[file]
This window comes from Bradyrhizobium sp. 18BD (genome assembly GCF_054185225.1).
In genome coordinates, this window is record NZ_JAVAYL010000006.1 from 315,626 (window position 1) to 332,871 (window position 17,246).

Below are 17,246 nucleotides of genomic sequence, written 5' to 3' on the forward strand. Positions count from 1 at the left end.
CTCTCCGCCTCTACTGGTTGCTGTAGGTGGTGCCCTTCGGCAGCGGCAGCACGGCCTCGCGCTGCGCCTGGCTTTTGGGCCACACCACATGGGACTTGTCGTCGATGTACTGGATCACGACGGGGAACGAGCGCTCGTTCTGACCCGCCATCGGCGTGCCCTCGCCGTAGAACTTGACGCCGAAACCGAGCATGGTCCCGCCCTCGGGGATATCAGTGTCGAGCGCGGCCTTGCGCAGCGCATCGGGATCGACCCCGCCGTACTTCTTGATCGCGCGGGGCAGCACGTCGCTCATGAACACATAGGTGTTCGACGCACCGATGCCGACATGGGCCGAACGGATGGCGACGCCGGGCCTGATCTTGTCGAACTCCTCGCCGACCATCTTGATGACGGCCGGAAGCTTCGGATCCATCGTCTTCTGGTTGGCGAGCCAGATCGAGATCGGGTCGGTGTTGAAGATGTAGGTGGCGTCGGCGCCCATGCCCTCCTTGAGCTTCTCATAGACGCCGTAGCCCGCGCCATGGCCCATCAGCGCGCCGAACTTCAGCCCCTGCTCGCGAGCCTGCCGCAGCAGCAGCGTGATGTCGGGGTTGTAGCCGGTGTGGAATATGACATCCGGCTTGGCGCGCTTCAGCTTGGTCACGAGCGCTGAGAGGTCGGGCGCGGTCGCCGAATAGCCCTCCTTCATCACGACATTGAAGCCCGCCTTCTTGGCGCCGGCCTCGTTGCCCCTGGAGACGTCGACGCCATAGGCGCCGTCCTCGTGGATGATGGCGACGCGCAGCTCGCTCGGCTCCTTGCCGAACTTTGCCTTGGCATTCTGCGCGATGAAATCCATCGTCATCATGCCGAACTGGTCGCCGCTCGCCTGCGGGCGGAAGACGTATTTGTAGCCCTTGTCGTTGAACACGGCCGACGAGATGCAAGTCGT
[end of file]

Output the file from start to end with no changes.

This window comes from Bradyrhizobium sp. 18BD (genome assembly GCF_054185225.1).
In genome coordinates, this window is record NZ_JAVAYL010000006.1 from 315,626 (window position 1) to 332,871 (window position 17,246).

Below are 17,246 nucleotides of genomic sequence, written 5' to 3' on the forward strand. Positions count from 1 at the left end.
CTCTCCGCCTCTACTGGTTGCTGTAGGTGGTGCCCTTCGGCAGCGGCAGCACGGCCTCGCGCTGCGCCTGGCTTTTGGGCCACACCACATGGGACTTGTCGTCGATGTACTGGATCACGACGGGGAACGAGCGCTCGTTCTGACCCGCCATCGGCGTGCCCTCGCCGTAGAACTTGACGCCGAAACCGAGCATGGTCCCGCCCTCGGGGATATCAGTGTCGAGCGCGGCCTTGCGCAGCGCATCGGGATCGACCCCGCCGTACTTCTTGATCGCGCGGGGCAGCACGTCGCTCATGAACACATAGGTGTTCGACGCACCGATGCCGACATGGGCCGAACGGATGGCGACGCCGGGCCTGATCTTGTCGAACTCCTCGCCGACCATCTTGATGACGGCCGGAAGCTTCGGATCCATCGTCTTCTGGTTGGCGAGCCAGATCGAGATCGGGTCGGTGTTGAAGATGTAGGTGGCGTCGGCGCCCATGCCCTCCTTGAGCTTCTCATAGACGCCGTAGCCCGCGCCATGGCCCATCAGCGCGCCGAACTTCAGCCCCTGCTCGCGAGCCTGCCGCAGCAGCAGCGTGATGTCGGGGTTGTAGCCGGTGTGGAATATGACATCCGGCTTGGCGCGCTTCAGCTTGGTCACGAGCGCTGAGAGGTCGGGCGCGGTCGCCGAATAGCCCTCCTTCATCACGACATTGAAGCCCGCCTTCTTGGCGCCGGCCTCGTTGCCCCTGGAGACGTCGACGCCATAGGCGCCGTCCTCGTGGATGATGGCGACGCGCAGCTCGCTCGGCTCCTTGCCGAACTTTGCCTTGGCATTCTGCGCGATGAAATCCATCGTCATCATGCCGAACTGGTCGCCGCTCGCCTGCGGGCGGAAGACGTATTTGTAGCCCTTGTCGTTGAACACGGCCGACGAGATGCAAGTCGT